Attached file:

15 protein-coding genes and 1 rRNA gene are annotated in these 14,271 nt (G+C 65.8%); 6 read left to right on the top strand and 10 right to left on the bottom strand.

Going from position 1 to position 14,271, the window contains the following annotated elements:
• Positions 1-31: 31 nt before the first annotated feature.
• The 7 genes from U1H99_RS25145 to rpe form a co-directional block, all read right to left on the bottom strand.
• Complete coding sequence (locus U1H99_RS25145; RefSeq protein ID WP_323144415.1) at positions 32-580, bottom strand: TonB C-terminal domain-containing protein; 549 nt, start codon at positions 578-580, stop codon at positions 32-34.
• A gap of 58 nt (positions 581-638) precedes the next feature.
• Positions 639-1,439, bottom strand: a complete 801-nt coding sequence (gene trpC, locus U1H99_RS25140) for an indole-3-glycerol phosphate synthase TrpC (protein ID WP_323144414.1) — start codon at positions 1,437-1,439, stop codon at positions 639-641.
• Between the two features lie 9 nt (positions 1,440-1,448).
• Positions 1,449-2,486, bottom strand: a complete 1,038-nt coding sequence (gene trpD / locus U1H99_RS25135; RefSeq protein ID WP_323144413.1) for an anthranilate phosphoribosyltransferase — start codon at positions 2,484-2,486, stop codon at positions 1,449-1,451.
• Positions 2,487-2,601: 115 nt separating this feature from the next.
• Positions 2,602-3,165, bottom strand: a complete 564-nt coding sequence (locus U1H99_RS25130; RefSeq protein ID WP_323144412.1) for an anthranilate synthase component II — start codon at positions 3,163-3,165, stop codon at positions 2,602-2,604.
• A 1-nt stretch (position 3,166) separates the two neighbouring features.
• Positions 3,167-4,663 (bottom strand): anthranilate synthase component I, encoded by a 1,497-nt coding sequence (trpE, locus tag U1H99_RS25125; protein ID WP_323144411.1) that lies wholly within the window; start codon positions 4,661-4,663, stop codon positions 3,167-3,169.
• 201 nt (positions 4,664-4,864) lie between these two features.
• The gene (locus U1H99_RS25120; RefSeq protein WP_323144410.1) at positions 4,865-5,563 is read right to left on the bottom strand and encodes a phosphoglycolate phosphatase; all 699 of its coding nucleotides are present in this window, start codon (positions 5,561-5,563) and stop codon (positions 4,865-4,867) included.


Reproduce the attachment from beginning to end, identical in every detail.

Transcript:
15 protein-coding genes and 1 rRNA gene are annotated in these 14,271 nt (G+C 65.8%); 6 read left to right on the top strand and 10 right to left on the bottom strand.

Going from position 1 to position 14,271, the window contains the following annotated elements:
• Positions 1-31: 31 nt before the first annotated feature.
• The 7 genes from U1H99_RS25145 to rpe form a co-directional block, all read right to left on the bottom strand.
• Complete coding sequence (locus U1H99_RS25145; RefSeq protein ID WP_323144415.1) at positions 32-580, bottom strand: TonB C-terminal domain-containing protein; 549 nt, start codon at positions 578-580, stop codon at positions 32-34.
• A gap of 58 nt (positions 581-638) precedes the next feature.
• Positions 639-1,439, bottom strand: a complete 801-nt coding sequence (gene trpC, locus U1H99_RS25140) for an indole-3-glycerol phosphate synthase TrpC (protein ID WP_323144414.1) — start codon at positions 1,437-1,439, stop codon at positions 639-641.
• Between the two features lie 9 nt (positions 1,440-1,448).
• Positions 1,449-2,486, bottom strand: a complete 1,038-nt coding sequence (gene trpD / locus U1H99_RS25135; RefSeq protein ID WP_323144413.1) for an anthranilate phosphoribosyltransferase — start codon at positions 2,484-2,486, stop codon at positions 1,449-1,451.
• Positions 2,487-2,601: 115 nt separating this feature from the next.
• Positions 2,602-3,165, bottom strand: a complete 564-nt coding sequence (locus U1H99_RS25130; RefSeq protein ID WP_323144412.1) for an anthranilate synthase component II — start codon at positions 3,163-3,165, stop codon at positions 2,602-2,604.
• A 1-nt stretch (position 3,166) separates the two neighbouring features.
• Positions 3,167-4,663 (bottom strand): anthranilate synthase component I, encoded by a 1,497-nt coding sequence (trpE, locus tag U1H99_RS25125; protein ID WP_323144411.1) that lies wholly within the window; start codon positions 4,661-4,663, stop codon positions 3,167-3,169.
• 201 nt (positions 4,664-4,864) lie between these two features.
• The gene (locus U1H99_RS25120; RefSeq protein WP_323144410.1) at positions 4,865-5,563 is read right to left on the bottom strand and encodes a phosphoglycolate phosphatase; all 699 of its coding nucleotides are present in this window, start codon (positions 5,561-5,563) and stop codon (positions 4,865-4,867) included.